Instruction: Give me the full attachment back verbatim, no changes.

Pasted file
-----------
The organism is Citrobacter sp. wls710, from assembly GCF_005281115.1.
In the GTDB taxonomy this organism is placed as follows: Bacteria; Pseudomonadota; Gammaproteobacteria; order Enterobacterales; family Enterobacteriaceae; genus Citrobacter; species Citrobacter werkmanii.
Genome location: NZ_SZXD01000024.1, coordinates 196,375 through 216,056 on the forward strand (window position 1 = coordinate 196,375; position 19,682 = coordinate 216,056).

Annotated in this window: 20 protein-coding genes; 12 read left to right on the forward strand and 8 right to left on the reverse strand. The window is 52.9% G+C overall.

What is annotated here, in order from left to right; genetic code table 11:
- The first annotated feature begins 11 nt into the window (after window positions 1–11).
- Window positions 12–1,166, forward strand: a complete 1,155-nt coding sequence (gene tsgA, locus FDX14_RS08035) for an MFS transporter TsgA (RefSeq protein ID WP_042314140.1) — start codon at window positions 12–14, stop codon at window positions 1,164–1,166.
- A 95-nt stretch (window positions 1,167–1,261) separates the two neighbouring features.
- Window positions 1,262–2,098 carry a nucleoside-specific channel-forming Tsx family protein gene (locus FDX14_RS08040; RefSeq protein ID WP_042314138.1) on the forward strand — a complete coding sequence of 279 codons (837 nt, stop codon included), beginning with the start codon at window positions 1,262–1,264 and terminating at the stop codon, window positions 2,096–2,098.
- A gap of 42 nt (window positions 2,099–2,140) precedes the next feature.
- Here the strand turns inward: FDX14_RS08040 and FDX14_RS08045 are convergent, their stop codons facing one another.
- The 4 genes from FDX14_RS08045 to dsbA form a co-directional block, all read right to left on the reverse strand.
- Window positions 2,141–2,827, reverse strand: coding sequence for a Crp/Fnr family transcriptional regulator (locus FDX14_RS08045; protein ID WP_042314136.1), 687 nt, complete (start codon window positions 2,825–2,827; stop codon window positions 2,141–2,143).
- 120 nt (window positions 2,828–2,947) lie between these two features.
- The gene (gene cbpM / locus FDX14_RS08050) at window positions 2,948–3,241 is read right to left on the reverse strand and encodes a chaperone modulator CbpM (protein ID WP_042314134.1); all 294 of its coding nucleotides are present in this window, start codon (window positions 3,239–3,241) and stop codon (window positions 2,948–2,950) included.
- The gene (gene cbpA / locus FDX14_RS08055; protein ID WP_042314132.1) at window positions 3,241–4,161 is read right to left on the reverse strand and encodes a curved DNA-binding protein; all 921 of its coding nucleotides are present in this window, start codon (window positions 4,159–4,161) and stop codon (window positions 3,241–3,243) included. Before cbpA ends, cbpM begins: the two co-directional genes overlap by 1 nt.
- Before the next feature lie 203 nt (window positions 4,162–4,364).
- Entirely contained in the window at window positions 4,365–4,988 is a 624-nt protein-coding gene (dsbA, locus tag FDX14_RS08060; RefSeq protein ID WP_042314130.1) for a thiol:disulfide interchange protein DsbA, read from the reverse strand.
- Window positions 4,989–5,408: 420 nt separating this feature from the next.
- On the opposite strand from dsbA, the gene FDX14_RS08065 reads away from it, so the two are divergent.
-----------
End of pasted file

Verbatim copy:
The organism is Citrobacter sp. wls710, from assembly GCF_005281115.1.
In the GTDB taxonomy this organism is placed as follows: Bacteria; Pseudomonadota; Gammaproteobacteria; order Enterobacterales; family Enterobacteriaceae; genus Citrobacter; species Citrobacter werkmanii.
Genome location: NZ_SZXD01000024.1, coordinates 196,375 through 216,056 on the forward strand (window position 1 = coordinate 196,375; position 19,682 = coordinate 216,056).

Annotated in this window: 20 protein-coding genes; 12 read left to right on the forward strand and 8 right to left on the reverse strand. The window is 52.9% G+C overall.

What is annotated here, in order from left to right; genetic code table 11:
- The first annotated feature begins 11 nt into the window (after window positions 1–11).
- Window positions 12–1,166, forward strand: a complete 1,155-nt coding sequence (gene tsgA, locus FDX14_RS08035) for an MFS transporter TsgA (RefSeq protein ID WP_042314140.1) — start codon at window positions 12–14, stop codon at window positions 1,164–1,166.
- A 95-nt stretch (window positions 1,167–1,261) separates the two neighbouring features.
- Window positions 1,262–2,098 carry a nucleoside-specific channel-forming Tsx family protein gene (locus FDX14_RS08040; RefSeq protein ID WP_042314138.1) on the forward strand — a complete coding sequence of 279 codons (837 nt, stop codon included), beginning with the start codon at window positions 1,262–1,264 and terminating at the stop codon, window positions 2,096–2,098.
- A gap of 42 nt (window positions 2,099–2,140) precedes the next feature.
- Here the strand turns inward: FDX14_RS08040 and FDX14_RS08045 are convergent, their stop codons facing one another.
- The 4 genes from FDX14_RS08045 to dsbA form a co-directional block, all read right to left on the reverse strand.
- Window positions 2,141–2,827, reverse strand: coding sequence for a Crp/Fnr family transcriptional regulator (locus FDX14_RS08045; protein ID WP_042314136.1), 687 nt, complete (start codon window positions 2,825–2,827; stop codon window positions 2,141–2,143).
- 120 nt (window positions 2,828–2,947) lie between these two features.
- The gene (gene cbpM / locus FDX14_RS08050) at window positions 2,948–3,241 is read right to left on the reverse strand and encodes a chaperone modulator CbpM (protein ID WP_042314134.1); all 294 of its coding nucleotides are present in this window, start codon (window positions 3,239–3,241) and stop codon (window positions 2,948–2,950) included.
- The gene (gene cbpA / locus FDX14_RS08055; protein ID WP_042314132.1) at window positions 3,241–4,161 is read right to left on the reverse strand and encodes a curved DNA-binding protein; all 921 of its coding nucleotides are present in this window, start codon (window positions 4,159–4,161) and stop codon (window positions 3,241–3,243) included. Before cbpA ends, cbpM begins: the two co-directional genes overlap by 1 nt.
- Before the next feature lie 203 nt (window positions 4,162–4,364).
- Entirely contained in the window at window positions 4,365–4,988 is a 624-nt protein-coding gene (dsbA, locus tag FDX14_RS08060; RefSeq protein ID WP_042314130.1) for a thiol:disulfide interchange protein DsbA, read from the reverse strand.
- Window positions 4,989–5,408: 420 nt separating this feature from the next.
- On the opposite strand from dsbA, the gene FDX14_RS08065 reads away from it, so the two are divergent.